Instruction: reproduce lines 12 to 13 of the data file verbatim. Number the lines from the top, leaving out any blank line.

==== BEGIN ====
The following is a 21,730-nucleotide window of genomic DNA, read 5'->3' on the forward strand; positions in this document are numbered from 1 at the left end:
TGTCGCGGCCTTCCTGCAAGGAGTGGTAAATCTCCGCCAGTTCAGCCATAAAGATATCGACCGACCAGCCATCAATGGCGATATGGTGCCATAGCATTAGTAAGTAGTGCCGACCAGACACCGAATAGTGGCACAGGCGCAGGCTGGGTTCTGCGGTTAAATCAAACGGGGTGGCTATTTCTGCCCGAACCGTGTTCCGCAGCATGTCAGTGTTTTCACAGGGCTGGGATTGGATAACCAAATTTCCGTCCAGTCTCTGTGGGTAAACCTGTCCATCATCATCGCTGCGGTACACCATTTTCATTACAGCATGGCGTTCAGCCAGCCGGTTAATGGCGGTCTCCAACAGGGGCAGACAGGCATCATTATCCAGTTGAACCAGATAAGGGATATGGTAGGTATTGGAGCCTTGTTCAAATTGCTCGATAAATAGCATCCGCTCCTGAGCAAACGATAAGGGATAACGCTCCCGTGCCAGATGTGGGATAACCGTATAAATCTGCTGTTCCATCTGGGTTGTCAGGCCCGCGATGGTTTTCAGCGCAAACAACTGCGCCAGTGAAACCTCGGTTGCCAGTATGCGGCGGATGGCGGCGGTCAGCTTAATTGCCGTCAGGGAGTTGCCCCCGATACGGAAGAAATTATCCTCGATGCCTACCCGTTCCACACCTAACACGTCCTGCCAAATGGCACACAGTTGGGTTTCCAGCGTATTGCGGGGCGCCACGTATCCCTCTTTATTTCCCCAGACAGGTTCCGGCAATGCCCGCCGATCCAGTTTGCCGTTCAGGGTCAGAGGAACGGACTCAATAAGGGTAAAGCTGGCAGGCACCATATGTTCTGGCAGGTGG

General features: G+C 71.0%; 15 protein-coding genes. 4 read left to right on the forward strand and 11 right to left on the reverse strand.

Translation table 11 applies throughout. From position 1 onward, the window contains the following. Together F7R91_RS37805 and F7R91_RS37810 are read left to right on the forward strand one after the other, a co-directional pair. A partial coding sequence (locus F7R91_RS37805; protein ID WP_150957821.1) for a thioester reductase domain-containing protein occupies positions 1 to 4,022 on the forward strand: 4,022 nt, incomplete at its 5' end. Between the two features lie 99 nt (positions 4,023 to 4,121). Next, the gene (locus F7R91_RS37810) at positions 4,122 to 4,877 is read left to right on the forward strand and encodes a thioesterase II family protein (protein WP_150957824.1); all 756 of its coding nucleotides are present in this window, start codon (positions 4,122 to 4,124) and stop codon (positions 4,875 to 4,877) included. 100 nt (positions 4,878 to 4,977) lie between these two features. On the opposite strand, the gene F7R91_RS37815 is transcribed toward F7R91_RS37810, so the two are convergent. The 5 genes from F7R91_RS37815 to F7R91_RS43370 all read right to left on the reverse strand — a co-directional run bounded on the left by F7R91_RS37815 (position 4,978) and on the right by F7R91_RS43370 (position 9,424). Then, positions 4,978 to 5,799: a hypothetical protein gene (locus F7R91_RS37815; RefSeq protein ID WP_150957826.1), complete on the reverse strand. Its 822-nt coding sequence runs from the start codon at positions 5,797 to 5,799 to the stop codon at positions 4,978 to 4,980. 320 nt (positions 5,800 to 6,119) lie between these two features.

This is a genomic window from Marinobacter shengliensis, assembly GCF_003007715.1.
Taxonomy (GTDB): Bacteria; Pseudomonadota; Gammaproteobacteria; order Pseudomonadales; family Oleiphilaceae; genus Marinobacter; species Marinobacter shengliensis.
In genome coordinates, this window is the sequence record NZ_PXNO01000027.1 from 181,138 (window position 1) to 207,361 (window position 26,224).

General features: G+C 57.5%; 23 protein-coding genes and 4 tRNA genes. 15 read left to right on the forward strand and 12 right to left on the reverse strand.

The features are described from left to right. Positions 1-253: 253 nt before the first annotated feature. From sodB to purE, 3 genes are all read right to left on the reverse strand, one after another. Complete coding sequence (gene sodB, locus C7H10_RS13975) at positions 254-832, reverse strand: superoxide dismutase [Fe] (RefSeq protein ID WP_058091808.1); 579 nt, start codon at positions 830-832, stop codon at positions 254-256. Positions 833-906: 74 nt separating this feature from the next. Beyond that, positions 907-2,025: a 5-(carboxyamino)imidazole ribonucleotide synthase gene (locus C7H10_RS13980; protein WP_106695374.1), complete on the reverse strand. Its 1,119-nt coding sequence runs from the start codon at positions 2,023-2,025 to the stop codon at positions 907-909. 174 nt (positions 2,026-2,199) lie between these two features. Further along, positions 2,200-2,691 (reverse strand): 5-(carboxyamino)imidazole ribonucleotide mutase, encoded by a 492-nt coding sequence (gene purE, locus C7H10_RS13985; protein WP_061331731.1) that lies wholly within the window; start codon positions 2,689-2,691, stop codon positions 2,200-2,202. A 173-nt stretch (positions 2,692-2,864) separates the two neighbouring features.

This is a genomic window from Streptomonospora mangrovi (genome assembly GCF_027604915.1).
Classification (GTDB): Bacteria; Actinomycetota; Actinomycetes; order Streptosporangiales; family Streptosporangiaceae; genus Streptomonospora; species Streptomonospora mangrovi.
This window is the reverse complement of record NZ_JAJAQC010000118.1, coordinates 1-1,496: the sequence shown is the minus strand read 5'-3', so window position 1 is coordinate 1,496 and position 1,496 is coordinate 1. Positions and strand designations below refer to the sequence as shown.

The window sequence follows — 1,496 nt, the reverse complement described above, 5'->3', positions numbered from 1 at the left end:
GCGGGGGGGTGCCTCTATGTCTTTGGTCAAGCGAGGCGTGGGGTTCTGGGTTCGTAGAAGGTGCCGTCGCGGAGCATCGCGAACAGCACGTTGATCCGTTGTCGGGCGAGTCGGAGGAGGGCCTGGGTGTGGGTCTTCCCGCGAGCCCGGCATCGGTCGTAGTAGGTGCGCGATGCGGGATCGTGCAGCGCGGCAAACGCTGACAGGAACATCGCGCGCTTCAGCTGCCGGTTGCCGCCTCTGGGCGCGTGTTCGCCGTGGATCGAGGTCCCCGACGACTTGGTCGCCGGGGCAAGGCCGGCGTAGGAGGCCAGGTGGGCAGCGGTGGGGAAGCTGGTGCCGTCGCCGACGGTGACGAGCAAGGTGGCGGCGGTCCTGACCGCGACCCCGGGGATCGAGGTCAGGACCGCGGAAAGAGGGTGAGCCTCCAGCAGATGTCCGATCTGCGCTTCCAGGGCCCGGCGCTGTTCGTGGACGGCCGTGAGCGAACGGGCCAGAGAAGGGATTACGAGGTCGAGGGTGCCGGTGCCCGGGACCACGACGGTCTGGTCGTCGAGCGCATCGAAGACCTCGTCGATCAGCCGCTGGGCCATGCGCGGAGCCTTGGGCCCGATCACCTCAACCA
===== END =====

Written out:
This window is the reverse complement of record NZ_JAJAQC010000118.1, coordinates 1-1,496: the sequence shown is the minus strand read 5'-3', so window position 1 is coordinate 1,496 and position 1,496 is coordinate 1. Positions and strand designations below refer to the sequence as shown.

The window sequence follows — 1,496 nt, the reverse complement described above, 5'->3', positions numbered from 1 at the left end: